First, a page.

An adaptation of one of Agatha Christie’s wildly popular Hercule Poirot mysteries, Murder on the Orient Express was released in 1974, which was the height of the Film School Generation’s innovation, exploration, and experimentation. It was a throwback to the glamor and fantasy of the classic Hollywood that the Film School Generation had eschewed. As much as I love the films of the 1960s-1970s, I remember just how serious, difficult, and downright pessimistic they could be. After a steady diet of dark dramas, violent action, unheroic protagonists, and unresolved endings, Murder on the Orient Express was like a welcome breeze in an overheated room.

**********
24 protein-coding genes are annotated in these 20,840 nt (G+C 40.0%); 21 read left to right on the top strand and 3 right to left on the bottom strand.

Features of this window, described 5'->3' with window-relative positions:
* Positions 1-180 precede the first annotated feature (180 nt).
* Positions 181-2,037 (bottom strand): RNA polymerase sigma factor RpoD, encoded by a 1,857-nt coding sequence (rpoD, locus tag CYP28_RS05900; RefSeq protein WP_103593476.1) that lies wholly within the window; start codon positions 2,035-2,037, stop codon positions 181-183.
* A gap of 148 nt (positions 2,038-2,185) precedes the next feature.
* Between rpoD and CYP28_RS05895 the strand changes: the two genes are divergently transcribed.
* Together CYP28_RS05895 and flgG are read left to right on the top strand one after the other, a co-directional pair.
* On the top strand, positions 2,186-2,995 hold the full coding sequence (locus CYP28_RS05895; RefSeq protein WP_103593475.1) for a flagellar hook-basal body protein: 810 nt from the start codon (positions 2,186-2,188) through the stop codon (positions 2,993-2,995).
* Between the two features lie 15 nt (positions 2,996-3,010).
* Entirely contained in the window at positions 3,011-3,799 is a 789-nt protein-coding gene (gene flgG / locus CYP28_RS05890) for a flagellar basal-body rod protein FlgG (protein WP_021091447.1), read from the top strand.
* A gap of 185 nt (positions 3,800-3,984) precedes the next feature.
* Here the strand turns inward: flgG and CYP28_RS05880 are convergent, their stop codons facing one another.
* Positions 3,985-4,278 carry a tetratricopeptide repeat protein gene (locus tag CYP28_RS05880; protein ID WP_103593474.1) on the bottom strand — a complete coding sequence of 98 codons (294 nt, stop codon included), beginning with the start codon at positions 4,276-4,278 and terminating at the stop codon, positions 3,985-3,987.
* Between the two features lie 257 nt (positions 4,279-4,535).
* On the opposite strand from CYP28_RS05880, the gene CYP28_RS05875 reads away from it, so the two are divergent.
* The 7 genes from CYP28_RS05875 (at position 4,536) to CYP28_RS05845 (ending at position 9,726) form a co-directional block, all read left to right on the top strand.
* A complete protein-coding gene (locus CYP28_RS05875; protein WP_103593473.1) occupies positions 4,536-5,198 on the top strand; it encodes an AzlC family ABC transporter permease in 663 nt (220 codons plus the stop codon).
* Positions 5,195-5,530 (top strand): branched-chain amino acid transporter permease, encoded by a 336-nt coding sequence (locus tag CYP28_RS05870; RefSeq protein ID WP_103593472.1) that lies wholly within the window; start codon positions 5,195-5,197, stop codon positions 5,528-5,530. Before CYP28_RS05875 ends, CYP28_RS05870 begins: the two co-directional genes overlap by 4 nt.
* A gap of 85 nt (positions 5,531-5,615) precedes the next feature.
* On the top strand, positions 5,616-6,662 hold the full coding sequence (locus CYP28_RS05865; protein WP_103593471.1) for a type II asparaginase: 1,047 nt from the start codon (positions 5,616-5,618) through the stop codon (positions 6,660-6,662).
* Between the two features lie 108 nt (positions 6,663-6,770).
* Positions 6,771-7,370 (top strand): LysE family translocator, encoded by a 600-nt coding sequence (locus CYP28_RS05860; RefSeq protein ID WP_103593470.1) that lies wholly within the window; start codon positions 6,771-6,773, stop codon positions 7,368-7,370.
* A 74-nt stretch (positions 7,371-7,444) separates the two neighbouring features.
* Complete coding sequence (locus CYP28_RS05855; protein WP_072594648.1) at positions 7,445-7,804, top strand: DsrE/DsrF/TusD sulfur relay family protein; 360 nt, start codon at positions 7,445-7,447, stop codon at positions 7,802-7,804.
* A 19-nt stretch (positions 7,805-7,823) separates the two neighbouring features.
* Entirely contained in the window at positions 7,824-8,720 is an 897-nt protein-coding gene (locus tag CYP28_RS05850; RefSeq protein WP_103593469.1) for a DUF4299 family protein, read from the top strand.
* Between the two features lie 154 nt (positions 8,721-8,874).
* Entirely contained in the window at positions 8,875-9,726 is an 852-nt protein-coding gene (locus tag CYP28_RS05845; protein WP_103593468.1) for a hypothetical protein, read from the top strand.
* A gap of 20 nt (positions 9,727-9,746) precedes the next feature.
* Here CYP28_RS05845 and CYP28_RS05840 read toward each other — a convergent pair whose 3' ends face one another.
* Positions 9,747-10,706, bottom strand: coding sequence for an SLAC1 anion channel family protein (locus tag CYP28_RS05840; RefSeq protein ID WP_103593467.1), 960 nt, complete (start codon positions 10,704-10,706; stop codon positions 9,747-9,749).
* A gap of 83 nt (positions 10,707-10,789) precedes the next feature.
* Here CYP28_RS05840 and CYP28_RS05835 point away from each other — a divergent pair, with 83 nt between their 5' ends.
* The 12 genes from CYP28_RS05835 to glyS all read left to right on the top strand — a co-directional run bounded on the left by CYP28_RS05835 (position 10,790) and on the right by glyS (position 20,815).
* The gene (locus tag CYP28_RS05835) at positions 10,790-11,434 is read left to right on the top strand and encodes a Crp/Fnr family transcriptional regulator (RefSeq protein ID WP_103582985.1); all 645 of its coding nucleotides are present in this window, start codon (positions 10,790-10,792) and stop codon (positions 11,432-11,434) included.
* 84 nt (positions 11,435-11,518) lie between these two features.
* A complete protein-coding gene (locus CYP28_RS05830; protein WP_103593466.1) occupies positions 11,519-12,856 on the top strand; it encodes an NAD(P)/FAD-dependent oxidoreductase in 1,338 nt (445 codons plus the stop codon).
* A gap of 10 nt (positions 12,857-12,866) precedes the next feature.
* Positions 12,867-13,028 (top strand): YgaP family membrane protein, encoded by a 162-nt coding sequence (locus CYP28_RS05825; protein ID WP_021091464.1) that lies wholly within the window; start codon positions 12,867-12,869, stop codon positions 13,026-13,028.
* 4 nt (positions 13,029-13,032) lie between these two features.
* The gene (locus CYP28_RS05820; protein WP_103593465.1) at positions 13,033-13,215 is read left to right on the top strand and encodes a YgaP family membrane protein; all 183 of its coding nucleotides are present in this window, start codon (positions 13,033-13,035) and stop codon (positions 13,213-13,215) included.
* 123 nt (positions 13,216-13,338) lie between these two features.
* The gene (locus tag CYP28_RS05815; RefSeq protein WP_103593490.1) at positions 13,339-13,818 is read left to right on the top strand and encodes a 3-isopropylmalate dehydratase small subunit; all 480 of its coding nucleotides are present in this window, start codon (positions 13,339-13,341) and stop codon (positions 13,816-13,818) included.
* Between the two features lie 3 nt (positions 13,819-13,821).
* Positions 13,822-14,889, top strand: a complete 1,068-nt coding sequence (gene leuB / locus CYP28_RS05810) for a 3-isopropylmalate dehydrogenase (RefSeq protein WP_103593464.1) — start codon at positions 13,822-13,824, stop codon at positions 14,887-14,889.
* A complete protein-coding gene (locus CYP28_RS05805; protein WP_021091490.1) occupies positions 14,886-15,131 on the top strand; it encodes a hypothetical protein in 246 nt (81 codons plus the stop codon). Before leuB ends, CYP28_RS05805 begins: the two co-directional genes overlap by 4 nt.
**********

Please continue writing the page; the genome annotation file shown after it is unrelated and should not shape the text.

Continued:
It is clear from his description of the production that Lumet enjoyed making this old-school mystery. He confessed that he “shrieked with joy” when he finished reading the script and discovered the identity of the killer, who committed murder on the world’s most famous train. I thought I would share some of his strategies as the movie progressed through the different stages of filmmaking, because Lumet’s insights made me appreciate that craftsmanship and aforethought are not exclusive to movies with serious intent and meaningful themes.

GEORGE COULOURIS AS THE DOCTOR

GEORGE COULOURIS AS THE DOCTOR